Assuming that committing the newfile.js in the bug-fix branch was wrong, we will revert the changes as below;

$ git revert <commit>

Sample Output:
How to use git revert properly [4 Different Ways]

 

We will run the  git status command to see the deleted file as shown below:

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$ git status
On branch bug-fix
Your branch is up to date with 'origin/bug-fix'.
Changes to be committed:
  (use "git restore --staged <file>..." to unstage)
        deleted:    newfile.js

Next, we will run the git log command again to see the git revert command changes as follows:

$ git log --oneline
f330e80 (HEAD -> bug-fix) Revert "added a js file"
467213f added a js file
4e37d35 added a css file
f0df16c (origin/master, origin/HEAD, master) Initial commit

The results show that we have a new revert commit f330e80 as well as the initial commit we reverted 467213f. Like we mentioned at the beginning, the git revert command doesn’t alter the active branch history but rather creates a new revert commit as demonstrated here. Also, notice that the HEAD is pointed to the active branch and not the last commit which is the expected event in a git revert operation.

 

Method-2: Perform git revert merge

To perform git revert merge we use the following syntax:

$ git revert merge -m 1 <merge-commit id>

-m 1 implies that we are reverting to the first parent since a merge is between two-parent branches.

To demonstrate how git revert merge -m 1 <commit id> command works, we will create a new branch feature in our current local repo git-sample as shown below;

$ git checkout -b feature
Switched to a new branch 'feature'

Next, we will run a few commits into the feature branch and commit it upstream as illustrated here:
How to use git revert properly [4 Different Ways]

 

Now we will pick a commit from the feature branch to merge it into the master branch. But first, we will have to run the $ git log --oneline command so as to pick the commit we want to use as follows:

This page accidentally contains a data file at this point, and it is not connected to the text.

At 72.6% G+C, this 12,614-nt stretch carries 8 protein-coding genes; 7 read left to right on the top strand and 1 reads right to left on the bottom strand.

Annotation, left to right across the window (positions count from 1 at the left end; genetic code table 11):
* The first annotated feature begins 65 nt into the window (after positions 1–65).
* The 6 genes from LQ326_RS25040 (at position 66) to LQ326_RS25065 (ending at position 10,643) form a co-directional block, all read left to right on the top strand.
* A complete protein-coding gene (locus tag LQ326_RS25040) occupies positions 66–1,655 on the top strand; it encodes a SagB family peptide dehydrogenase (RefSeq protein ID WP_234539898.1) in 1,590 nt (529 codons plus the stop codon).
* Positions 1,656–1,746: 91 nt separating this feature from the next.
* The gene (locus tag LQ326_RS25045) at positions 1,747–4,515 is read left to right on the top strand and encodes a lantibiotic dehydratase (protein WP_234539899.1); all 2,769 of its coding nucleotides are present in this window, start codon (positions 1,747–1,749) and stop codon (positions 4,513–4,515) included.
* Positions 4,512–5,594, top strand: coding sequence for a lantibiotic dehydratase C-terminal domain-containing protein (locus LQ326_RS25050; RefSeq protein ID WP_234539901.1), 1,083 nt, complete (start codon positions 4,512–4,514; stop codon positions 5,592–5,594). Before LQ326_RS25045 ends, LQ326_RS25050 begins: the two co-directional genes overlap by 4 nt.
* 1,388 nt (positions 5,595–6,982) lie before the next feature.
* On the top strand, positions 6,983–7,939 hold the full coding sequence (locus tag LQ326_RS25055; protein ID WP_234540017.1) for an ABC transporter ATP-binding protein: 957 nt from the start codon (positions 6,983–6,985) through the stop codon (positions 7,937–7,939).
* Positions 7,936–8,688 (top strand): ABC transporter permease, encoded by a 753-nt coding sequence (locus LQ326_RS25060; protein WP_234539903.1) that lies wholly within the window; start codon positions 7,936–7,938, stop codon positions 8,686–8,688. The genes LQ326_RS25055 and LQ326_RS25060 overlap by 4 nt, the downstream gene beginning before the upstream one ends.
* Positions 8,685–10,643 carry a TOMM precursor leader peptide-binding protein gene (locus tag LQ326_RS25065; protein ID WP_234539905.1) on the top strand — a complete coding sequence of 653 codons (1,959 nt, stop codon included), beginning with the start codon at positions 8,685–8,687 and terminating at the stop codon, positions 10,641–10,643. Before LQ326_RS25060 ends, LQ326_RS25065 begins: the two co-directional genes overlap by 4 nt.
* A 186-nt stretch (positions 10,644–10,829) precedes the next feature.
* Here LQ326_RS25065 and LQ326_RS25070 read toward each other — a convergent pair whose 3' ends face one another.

$ git log --oneline
e8e4bd3 (HEAD -> feature, origin/feature) testing.css
90b09b0 (origin/master, origin/HEAD, master) Initial commit

Let’s pick commit e8e4bd3 testing.css to merge into the master branch as shown here:

First, we will run the git checkout master command:

$ git checkout master
Switched to branch 'master'
Your branch is up to date with 'origin/master' 

Next, we run the git merge command:

$ git merge e8e4bd3
Updating 90b09b0..e8e4bd3
Fast-forward
 fet-test.js | 0
 1 file changed, 0 insertions(+), 0 deletions(-)
 create mode 100644 testing.css

Now at this stage, we realize that we wrongfully merged commit e8e4bd3-testing.css after pushing the changes upstream and would therefore like to revert the merge.

 

To revert the git merge command changes we will use the git revert –m 1 <commit id> command followed by the git log --oneline command to see the revert changes as illustrated. –m 1 implies that we are reverting to the first parent of the commit which in this case if the feature branch.

$ git revert e8e4bd3
Revert "testing.css"
This reverts commit 152553c8b42453891b4db0dd8a064b393a8367d1.
 On branch master
 Your branch is up to date with 'origin/master'.
 Changes to be committed:
       deleted:    testing.css

Next:

Let’s run git log --oneline command to see the new revert commit in the current branch.

$ git log --oneline
1648442 ((HEAD -> master, feature) Revert "testing.css"
f929666 (feature) testing.css
e8e4bd3 (origin/feature) fet-test file added
90b09b0 Initial commit

From the results, note the new revert commit testing.css at the top which will leave the master branch as it was before the merge.

 

Method-3: git revert multiple commits with single command

It is also possible to revert more than one commit using the git revert <commit> syntax.

First, let’s create a new branch mytest using git checkout -b <branch> command in our local repository git-sample as shown;